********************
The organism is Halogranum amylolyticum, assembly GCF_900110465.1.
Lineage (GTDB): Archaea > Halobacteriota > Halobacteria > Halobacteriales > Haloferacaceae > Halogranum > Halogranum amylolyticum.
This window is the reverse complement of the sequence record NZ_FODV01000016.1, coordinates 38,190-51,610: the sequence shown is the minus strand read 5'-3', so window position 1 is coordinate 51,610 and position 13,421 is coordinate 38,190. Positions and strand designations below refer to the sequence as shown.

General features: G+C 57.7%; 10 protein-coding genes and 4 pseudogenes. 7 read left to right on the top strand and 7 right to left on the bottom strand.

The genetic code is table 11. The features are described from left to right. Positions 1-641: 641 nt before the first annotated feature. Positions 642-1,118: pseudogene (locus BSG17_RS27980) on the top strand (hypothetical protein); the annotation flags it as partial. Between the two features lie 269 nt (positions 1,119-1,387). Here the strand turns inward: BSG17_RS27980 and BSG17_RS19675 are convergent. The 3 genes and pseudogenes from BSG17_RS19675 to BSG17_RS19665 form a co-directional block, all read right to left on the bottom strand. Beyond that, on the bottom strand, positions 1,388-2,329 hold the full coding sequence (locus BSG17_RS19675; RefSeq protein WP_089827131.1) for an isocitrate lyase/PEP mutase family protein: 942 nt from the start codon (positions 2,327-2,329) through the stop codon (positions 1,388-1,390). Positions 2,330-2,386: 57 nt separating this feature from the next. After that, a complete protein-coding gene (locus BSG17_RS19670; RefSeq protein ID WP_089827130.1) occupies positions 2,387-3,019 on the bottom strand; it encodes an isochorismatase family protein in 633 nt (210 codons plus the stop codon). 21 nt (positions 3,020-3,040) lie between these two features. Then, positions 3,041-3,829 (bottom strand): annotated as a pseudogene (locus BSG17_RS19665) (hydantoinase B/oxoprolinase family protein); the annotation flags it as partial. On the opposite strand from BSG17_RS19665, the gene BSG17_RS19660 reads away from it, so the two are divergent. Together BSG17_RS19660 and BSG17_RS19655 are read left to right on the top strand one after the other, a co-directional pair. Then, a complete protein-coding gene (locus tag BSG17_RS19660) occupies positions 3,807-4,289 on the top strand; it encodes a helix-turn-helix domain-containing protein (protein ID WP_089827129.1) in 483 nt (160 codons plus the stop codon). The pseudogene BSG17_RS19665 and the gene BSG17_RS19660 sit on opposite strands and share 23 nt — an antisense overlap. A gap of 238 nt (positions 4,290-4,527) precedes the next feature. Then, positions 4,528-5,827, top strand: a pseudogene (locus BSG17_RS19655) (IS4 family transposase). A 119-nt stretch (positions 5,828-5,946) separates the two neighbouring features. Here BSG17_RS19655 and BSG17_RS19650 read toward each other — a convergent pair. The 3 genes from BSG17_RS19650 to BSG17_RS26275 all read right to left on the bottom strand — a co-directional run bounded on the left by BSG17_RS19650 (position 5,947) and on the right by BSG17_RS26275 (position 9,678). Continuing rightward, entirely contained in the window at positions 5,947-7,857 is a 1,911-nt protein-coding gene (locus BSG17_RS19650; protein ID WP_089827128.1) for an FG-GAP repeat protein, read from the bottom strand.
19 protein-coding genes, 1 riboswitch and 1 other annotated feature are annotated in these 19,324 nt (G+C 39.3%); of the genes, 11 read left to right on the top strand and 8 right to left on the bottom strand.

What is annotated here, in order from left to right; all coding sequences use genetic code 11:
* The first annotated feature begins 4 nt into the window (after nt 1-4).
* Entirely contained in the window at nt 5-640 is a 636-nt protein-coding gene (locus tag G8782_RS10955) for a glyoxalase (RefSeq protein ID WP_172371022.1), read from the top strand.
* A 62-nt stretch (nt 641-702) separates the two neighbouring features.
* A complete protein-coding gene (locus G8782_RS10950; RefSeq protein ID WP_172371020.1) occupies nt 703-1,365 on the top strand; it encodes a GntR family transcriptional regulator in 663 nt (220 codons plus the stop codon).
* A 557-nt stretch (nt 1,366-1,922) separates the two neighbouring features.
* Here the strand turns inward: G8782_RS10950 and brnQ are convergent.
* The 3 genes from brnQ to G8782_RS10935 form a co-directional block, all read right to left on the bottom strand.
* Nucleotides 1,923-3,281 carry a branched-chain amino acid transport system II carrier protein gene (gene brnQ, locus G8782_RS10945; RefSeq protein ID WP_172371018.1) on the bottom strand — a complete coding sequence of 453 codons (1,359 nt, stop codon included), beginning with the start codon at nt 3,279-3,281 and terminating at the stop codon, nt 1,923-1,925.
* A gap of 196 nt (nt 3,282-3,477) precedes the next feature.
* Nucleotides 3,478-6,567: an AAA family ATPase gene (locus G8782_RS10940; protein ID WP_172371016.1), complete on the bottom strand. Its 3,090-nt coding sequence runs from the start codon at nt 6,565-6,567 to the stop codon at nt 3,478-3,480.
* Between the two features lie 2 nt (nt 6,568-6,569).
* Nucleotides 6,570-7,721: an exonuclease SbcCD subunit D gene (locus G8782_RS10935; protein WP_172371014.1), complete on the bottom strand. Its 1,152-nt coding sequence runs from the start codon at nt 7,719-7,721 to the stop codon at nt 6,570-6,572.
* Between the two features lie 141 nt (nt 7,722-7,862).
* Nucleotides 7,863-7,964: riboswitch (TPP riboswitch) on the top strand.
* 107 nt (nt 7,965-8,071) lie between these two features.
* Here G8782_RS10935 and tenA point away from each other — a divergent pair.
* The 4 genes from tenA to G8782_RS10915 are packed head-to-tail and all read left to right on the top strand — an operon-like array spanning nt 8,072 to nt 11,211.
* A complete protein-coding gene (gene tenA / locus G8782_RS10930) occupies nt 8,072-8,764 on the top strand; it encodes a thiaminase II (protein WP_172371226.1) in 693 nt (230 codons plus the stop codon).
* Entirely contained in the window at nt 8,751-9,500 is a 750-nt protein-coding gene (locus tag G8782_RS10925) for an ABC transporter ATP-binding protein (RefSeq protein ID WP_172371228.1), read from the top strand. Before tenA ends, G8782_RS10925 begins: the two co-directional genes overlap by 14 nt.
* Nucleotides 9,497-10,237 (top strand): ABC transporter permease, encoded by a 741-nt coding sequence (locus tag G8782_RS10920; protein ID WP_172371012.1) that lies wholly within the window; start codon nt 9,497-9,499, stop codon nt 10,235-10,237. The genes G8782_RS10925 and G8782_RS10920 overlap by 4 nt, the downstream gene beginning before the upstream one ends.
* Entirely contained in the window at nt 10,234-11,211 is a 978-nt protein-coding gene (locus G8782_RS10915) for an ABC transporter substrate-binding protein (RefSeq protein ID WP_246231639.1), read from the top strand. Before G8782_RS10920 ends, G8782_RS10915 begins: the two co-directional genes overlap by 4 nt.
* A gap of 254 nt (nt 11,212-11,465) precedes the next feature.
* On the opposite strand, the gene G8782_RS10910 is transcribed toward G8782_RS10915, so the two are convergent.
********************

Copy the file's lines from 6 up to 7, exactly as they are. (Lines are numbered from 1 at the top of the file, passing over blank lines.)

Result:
19 protein-coding genes, 1 riboswitch and 1 other annotated feature are annotated in these 19,324 nt (G+C 39.3%); of the genes, 11 read left to right on the top strand and 8 right to left on the bottom strand.

What is annotated here, in order from left to right; all coding sequences use genetic code 11: